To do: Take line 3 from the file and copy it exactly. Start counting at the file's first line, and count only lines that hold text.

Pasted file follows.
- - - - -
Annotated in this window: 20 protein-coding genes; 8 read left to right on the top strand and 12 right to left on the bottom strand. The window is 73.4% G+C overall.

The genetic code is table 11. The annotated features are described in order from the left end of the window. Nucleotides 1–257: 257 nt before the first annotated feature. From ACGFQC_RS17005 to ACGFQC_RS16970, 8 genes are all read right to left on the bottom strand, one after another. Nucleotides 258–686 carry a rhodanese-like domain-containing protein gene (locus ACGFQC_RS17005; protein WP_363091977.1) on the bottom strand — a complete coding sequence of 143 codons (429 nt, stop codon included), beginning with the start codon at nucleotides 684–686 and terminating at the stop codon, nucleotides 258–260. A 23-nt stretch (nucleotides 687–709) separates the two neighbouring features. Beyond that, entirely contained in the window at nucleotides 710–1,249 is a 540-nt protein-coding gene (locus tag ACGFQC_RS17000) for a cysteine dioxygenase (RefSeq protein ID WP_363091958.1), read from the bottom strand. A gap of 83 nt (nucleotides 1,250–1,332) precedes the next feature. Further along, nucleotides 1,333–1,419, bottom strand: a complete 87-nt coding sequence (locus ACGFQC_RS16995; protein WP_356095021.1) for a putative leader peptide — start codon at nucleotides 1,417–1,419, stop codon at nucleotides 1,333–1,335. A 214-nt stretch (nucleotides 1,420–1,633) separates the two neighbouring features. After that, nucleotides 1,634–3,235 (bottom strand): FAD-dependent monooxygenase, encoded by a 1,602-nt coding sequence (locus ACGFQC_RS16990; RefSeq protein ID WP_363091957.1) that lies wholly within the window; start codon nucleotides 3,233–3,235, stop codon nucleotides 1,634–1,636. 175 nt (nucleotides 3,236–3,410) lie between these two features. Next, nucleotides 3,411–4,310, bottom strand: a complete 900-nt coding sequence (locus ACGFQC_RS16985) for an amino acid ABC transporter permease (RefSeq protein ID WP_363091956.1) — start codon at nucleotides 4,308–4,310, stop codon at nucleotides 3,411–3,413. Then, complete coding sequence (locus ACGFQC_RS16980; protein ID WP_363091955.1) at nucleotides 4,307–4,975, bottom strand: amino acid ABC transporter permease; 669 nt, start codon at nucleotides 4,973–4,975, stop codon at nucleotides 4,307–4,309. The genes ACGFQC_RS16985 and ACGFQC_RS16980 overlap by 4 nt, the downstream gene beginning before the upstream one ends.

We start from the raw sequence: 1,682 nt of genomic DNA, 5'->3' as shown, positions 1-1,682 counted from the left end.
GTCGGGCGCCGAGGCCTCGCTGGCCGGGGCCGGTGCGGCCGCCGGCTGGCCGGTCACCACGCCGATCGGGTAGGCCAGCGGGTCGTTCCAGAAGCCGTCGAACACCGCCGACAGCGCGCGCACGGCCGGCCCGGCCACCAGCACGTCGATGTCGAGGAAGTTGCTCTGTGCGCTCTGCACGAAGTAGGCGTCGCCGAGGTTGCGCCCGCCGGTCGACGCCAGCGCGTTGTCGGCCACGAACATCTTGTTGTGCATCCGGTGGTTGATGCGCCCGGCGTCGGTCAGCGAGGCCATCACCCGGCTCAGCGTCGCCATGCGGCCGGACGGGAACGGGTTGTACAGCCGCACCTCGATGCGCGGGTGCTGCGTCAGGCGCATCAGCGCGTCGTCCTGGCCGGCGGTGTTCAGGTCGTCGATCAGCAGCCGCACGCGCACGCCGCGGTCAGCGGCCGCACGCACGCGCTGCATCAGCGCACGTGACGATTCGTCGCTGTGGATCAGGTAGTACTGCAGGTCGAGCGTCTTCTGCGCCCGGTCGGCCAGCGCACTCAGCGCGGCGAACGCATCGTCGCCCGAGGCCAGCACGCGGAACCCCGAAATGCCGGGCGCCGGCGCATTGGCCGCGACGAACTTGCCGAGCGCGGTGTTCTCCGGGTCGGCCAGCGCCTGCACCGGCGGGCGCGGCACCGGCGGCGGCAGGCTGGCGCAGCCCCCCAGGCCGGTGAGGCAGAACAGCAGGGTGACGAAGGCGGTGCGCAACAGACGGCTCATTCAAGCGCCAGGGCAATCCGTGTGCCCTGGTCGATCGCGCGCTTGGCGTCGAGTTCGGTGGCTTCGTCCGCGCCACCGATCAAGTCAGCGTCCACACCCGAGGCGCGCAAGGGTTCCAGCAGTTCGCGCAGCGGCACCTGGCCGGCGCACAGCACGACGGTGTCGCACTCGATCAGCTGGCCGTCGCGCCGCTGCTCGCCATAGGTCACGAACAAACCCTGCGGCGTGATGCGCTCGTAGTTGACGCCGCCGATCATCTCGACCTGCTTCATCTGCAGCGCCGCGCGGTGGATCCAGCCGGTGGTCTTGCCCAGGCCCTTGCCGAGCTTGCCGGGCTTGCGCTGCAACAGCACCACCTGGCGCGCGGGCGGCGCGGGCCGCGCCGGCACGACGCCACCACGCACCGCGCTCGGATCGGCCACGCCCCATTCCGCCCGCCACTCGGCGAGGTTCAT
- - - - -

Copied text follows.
We start from the raw sequence: 1,682 nt of genomic DNA, 5'->3' as shown, positions 1-1,682 counted from the left end.